Egypt's powerful Muslim Brotherhood called nationwide demonstrations Sunday in support of Islamist President Mohamed Morsi in his showdown with the judges over the path to a new constitution.
The show of strength on the streets by the president's supporters had the potential for triggering clashes with opponents of the sweeping new powers he assumed on Thursday who remained camped out in Cairo's Tahrir Square.
Before dawn, the hardcore of liberal activists who spent the night in the iconic protest hub fought off an attempt by Morsi supporters to burn down the 30 or so tents they had erected in the square, witnesses said.
The US embassy warned Americans to avoid all places where demonstrations were likely to be held as Western concern mounted over the potential of Morsi's power grab to spark new violence in the Arab world's most populous state.
A Brotherhood statement called on its well-organised supporters to hold demonstrations after afternoon Muslim prayers in all of Egypt's main cities to "support the decisions of the president."
The Brotherhood's political arm insists that the president's decree placing his decisions beyond judicial review was a necessary move to prevent the courts disbanding the Islamist-dominated panel drawing up a new constitution as they have already the Islamist-dominated lower house of parliament.
A ruling that had been due from the highest court next month would have the potential to prolong an already turbulent transition from veteran strongman Hosni Mubarak's rule since his overthrow in a popular uprising early last year.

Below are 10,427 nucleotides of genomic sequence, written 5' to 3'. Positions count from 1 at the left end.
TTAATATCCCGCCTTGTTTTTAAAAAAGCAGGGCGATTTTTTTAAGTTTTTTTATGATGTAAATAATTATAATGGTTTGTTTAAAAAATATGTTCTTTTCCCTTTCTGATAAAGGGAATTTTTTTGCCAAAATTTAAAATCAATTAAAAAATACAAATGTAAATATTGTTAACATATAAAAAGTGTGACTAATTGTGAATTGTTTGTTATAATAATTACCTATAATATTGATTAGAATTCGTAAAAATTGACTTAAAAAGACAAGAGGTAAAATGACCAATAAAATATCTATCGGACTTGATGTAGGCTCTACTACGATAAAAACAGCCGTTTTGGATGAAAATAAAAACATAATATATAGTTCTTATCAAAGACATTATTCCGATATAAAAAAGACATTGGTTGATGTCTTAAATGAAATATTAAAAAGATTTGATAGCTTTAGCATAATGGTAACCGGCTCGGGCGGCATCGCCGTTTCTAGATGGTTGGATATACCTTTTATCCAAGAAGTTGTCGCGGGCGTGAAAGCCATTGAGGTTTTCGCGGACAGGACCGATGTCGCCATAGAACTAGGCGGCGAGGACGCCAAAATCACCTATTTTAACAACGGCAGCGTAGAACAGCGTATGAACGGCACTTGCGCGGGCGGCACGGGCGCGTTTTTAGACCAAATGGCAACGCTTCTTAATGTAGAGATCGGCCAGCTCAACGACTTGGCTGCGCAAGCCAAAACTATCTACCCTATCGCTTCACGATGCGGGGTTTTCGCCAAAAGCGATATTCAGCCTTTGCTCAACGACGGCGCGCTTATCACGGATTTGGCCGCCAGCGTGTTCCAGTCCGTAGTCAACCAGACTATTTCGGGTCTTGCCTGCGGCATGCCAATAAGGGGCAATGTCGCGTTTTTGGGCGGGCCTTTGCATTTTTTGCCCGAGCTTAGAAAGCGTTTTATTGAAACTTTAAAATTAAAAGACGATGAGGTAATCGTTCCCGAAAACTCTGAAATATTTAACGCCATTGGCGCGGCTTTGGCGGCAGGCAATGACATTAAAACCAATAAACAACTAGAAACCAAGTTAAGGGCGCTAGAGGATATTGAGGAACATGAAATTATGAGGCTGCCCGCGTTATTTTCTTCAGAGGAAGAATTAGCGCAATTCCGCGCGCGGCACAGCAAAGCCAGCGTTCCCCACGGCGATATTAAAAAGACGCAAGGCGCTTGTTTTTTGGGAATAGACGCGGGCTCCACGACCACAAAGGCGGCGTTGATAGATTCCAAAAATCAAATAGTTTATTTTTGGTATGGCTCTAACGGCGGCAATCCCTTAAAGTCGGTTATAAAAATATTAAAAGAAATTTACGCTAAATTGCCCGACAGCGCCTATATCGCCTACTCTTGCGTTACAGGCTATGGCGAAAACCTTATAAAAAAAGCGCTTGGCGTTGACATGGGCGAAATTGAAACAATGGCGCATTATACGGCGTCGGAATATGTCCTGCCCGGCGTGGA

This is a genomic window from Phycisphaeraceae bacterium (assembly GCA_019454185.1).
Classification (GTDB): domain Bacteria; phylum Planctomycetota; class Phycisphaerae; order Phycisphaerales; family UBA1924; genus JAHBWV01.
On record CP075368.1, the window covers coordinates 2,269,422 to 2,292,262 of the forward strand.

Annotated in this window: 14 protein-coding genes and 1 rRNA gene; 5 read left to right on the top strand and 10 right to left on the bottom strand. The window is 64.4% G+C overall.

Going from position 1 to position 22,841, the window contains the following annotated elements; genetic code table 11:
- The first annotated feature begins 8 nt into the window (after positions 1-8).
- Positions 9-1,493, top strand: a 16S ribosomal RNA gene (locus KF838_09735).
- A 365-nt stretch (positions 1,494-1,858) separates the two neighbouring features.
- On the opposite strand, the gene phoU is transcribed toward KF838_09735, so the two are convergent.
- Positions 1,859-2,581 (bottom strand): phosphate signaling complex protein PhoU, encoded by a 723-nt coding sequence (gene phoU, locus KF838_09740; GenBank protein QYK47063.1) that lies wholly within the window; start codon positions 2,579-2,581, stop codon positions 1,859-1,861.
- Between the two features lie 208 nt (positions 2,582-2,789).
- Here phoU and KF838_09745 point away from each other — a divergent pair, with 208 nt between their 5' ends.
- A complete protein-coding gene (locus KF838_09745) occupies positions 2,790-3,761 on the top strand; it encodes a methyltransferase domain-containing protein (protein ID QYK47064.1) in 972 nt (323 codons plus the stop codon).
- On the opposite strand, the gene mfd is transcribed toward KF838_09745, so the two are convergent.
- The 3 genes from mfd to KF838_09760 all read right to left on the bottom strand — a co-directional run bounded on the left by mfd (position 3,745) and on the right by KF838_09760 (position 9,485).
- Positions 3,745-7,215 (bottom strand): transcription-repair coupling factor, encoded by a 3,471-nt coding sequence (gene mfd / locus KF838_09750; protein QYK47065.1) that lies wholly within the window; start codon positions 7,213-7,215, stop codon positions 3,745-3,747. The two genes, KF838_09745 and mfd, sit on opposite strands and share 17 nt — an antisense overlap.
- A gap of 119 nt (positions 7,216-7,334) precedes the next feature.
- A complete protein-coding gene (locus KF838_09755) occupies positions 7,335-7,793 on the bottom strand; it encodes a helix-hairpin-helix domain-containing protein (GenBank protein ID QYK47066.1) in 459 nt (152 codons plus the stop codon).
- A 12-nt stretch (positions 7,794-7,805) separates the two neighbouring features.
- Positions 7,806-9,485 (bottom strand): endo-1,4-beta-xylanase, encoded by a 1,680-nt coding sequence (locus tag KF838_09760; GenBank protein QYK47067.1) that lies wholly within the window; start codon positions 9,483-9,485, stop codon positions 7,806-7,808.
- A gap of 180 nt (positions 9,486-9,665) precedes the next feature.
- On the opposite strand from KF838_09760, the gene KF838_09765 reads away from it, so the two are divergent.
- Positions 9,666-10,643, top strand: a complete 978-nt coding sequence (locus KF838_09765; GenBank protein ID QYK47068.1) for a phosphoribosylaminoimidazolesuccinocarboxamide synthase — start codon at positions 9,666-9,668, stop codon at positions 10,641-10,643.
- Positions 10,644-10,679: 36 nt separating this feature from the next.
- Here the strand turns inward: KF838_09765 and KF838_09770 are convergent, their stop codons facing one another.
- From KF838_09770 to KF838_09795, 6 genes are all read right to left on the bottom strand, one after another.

But the judges hit back denouncing "an unprecedented attack on the independence of the judiciary and its rulings" and calling for the courts to stop work nationwide.
Judges in two of the country's 27 provinces, including Mediterranean metropolis Alexandria, heeded the strike call Sunday while those in the rest were meeting to decide their response, the Judges Club said.
Tahrir Square, one of the capital's main road junctions, remained closed to traffic on Sunday as Morsi opponents pressed their sit-in.
The protesters have the backing of all of Egypt's leading secular politicians.
Former UN nuclear watchdog chief Mohamed ElBaradei, and former presidential candidates Hamdeen Sabbahi, Amr Mussa and Abdelmoneim Abul Futuh, said in a joint statement on Saturday that they would have no dialogue with Morsi until he rescinded his decree.
Anti-riot police began erecting a concrete barrier to keep the Tahrir protesters away from nearby government buildings, witnesses said, adding that they have made a string of arrests in streets surrounding the square.
The US embassy said it had advised its staff to avoid the city centre "to the extent possible until further notice."
"As a matter of general practice, US citizens should avoid areas where large gatherings may occur," it added in a security notice on its website.
"Even demonstrations or events intended to be peaceful can turn confrontational and possibly escalate into violence."
The Muslim Brotherhood has also called a "million man" demonstration for Tuesday on Abdeen Square, not far from Tahrir.
Washington, which only Wednesday voiced fulsome praise for Morsi's role in brokering a truce between Israel and Gaza's Hamas rulers to end eight days of deadly violence, has led international criticism of his power grab.
"The decisions and declarations announced on November 22 raise concerns for many Egyptians and for the international community," US State Department spokeswoman Victoria Nuland said on Friday.
"One of the aspirations of the revolution was to ensure that power would not be overly concentrated in the hands of any one person or institution," she added.